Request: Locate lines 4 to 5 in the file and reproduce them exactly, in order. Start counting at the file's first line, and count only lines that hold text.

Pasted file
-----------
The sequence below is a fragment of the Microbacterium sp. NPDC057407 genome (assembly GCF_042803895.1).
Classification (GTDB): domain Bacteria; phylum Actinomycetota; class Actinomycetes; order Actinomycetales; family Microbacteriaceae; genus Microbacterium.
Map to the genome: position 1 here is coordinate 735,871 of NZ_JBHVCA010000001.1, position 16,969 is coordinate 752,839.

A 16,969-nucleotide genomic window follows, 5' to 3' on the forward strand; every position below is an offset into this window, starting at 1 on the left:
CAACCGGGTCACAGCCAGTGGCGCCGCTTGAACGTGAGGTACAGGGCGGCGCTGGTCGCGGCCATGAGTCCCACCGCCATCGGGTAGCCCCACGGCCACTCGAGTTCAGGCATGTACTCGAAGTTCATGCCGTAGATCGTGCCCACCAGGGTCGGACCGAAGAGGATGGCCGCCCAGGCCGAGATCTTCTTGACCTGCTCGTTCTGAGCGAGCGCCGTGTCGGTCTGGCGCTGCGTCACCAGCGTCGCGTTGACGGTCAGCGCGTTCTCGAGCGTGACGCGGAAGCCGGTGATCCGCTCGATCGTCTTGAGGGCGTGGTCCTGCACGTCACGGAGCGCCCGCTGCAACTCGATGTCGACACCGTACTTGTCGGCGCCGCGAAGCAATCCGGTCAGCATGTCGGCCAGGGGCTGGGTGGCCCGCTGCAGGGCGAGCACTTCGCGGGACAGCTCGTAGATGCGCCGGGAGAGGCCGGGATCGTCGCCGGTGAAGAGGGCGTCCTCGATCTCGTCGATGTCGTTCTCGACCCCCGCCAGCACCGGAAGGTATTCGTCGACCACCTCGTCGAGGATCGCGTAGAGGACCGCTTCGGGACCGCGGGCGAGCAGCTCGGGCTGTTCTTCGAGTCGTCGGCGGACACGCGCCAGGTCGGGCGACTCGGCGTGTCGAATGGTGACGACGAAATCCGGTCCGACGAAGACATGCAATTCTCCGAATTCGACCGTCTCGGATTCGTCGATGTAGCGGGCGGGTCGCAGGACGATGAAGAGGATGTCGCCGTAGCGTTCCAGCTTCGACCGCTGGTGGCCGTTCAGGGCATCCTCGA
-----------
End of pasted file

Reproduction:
A 16,969-nucleotide genomic window follows, 5' to 3' on the forward strand; every position below is an offset into this window, starting at 1 on the left:
CAACCGGGTCACAGCCAGTGGCGCCGCTTGAACGTGAGGTACAGGGCGGCGCTGGTCGCGGCCATGAGTCCCACCGCCATCGGGTAGCCCCACGGCCACTCGAGTTCAGGCATGTACTCGAAGTTCATGCCGTAGATCGTGCCCACCAGGGTCGGACCGAAGAGGATGGCCGCCCAGGCCGAGATCTTCTTGACCTGCTCGTTCTGAGCGAGCGCCGTGTCGGTCTGGCGCTGCGTCACCAGCGTCGCGTTGACGGTCAGCGCGTTCTCGAGCGTGACGCGGAAGCCGGTGATCCGCTCGATCGTCTTGAGGGCGTGGTCCTGCACGTCACGGAGCGCCCGCTGCAACTCGATGTCGACACCGTACTTGTCGGCGCCGCGAAGCAATCCGGTCAGCATGTCGGCCAGGGGCTGGGTGGCCCGCTGCAGGGCGAGCACTTCGCGGGACAGCTCGTAGATGCGCCGGGAGAGGCCGGGATCGTCGCCGGTGAAGAGGGCGTCCTCGATCTCGTCGATGTCGTTCTCGACCCCCGCCAGCACCGGAAGGTATTCGTCGACCACCTCGTCGAGGATCGCGTAGAGGACCGCTTCGGGACCGCGGGCGAGCAGCTCGGGCTGTTCTTCGAGTCGTCGGCGGACACGCGCCAGGTCGGGCGACTCGGCGTGTCGAATGGTGACGACGAAATCCGGTCCGACGAAGACATGCAATTCTCCGAATTCGACCGTCTCGGATTCGTCGATGTAGCGGGCGGGTCGCAGGACGATGAAGAGGATGTCGCCGTAGCGTTCCAGCTTCGACCGCTGGTGGCCGTTCAGGGCATCCTCGA